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Crypto to Venezuela's rescue? A non-profit uses digital coin to ease crisis

Grete Suarez

A charity founded by Coinbase’s CEO Brian Armstrong is donating cryptocurrency to citizens in Venezuela, with the country roiled by famine, disease and political turmoil.

As Venezuela’s political and economic crisis reaches a boiling point, GiveCrypto.org has figured a workaround to a widespread shortage of money. The organization is donating cryptocurrency to Venezuelans in need, to buy groceries and household goods.

“We early on selected Venezuela as where we are going to work, primarily because money is so broken there,” said Joe Waltman, executive director of GiveCrypto.org told YFi PM in an interview.

The lack of food and money has worsened a crisis that’s driven nearly 4 million of its citizens from the oil-rich Andean nation, according to the UN High Commissioner for Refugees. Those who can’t leave the country are at extreme risk of starvation, as surging prices erode the value of Venezuela’s currency.

In this Feb. 14, 2019 photo, Dugleidi Salcedo complains to a neighbor about the high price of food as she prepares arepas for her three sons in her kitchen in the Petare slum, in Caracas, Venezuela. (AP Photo/Rodrigo Abd)

Crypto to the rescue?

Venezuela’s collapsing economy has been hit by skyrocketing hyperinflation, power cuts and shortages of food and medicine. It’s prompted some to look to the crypto market for solutions.

Over the last year, the Venezuelan government has created its own digital currency, called the petro, to help ease the crisis. And at least one other charity, called Airdrop Venezuela, is collecting cryptocurrency donations to distribute to 100,000 Venezuelans.

Meanwhile, GiveCrypto.org works by recruiting on the ground “ambassadors” who will identify persons in need.

Each participant will receive $10 paid in Ethereum (ETH) per week for six weeks. The organization will employ a field contractor to help recruit local vendors that accepts cryptocurrency payments and sell primary items like food and household supplies.

“We have people on the ground who are trusted, who understands the situation in their communities,” Waltman told Yahoo Finance.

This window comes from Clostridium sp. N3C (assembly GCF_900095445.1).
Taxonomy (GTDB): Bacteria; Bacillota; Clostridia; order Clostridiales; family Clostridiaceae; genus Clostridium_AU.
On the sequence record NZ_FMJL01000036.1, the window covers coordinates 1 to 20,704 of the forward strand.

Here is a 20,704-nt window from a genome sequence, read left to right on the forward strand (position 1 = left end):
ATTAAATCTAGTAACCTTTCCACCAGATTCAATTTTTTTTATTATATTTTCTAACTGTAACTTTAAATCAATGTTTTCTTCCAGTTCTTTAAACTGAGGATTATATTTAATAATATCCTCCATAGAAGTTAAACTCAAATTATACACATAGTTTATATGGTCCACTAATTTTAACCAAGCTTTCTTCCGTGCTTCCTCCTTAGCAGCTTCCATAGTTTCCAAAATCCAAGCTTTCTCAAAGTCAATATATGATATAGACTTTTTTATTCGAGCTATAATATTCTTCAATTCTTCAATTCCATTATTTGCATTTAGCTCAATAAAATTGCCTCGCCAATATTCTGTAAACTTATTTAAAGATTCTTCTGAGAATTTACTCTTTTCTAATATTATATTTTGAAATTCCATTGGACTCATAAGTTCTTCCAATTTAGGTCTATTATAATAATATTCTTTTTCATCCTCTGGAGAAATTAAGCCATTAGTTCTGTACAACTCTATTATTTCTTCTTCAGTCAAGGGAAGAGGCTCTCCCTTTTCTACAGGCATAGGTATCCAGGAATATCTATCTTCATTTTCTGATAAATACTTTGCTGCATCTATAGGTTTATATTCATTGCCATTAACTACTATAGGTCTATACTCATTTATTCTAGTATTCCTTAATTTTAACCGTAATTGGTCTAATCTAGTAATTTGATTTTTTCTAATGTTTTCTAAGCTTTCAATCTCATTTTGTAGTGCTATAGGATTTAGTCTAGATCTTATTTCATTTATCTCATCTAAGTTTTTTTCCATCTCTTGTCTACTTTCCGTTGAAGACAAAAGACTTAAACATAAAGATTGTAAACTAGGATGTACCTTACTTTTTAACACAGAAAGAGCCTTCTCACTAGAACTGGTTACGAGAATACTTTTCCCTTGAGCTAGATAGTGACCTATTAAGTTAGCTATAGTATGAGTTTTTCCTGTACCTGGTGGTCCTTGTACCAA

“We rely on them to select people that are in need, and we directly transfer cryptocurrency to the people who are ambassador-select,” he added.

The cryptocurrency payment and transaction is managed through Coinbase’s “Wallet Lite” app that is enhanced with Spanish-language options, and compatible with Android 4.1 and above.

GiveCrypto.org said recently that this will help reach 96% of Android users in Venezuela.

Venezuela's annual inflation rate (Source: IMF)

Volatile price swings in the crypto market might make GiveCrypto’s solution seem curious. However, with an annual inflation rate at over 1,000,000%, digital currencies like Bitcoin (BTC) are relatively more stable than the Venezuelan bolivar.

“On the vendor side, it’s not that hard of a pitch,” Waltman explained to Yahoo Finance.

“If you go to a local corner store and say, ‘Hey, we’re going to be distributing cryptocurrency...to x people within 500 meter radius from your store, do you want to be the only place they can spend this?’” he asked. “Most small business owners will jump at that chance.”

Some of the biggest donors so far are well known figures in the cryptocurrency world—including Ripple’s CEO Brad Garlinghouse— and former “Mighty Ducks” actor Brock Pierce, who is director of the Bitcoin Foundation.

“We expect the crypto community is probably the place to where we will be getting a good chunk of the donations,” Waltman said. “Our mission is in line with some of the early crypto people.”

Grete Suarez is producer at Yahoo Finance for YFi PM and The Ticker. Follow her on Twitter: @GreteSuarez

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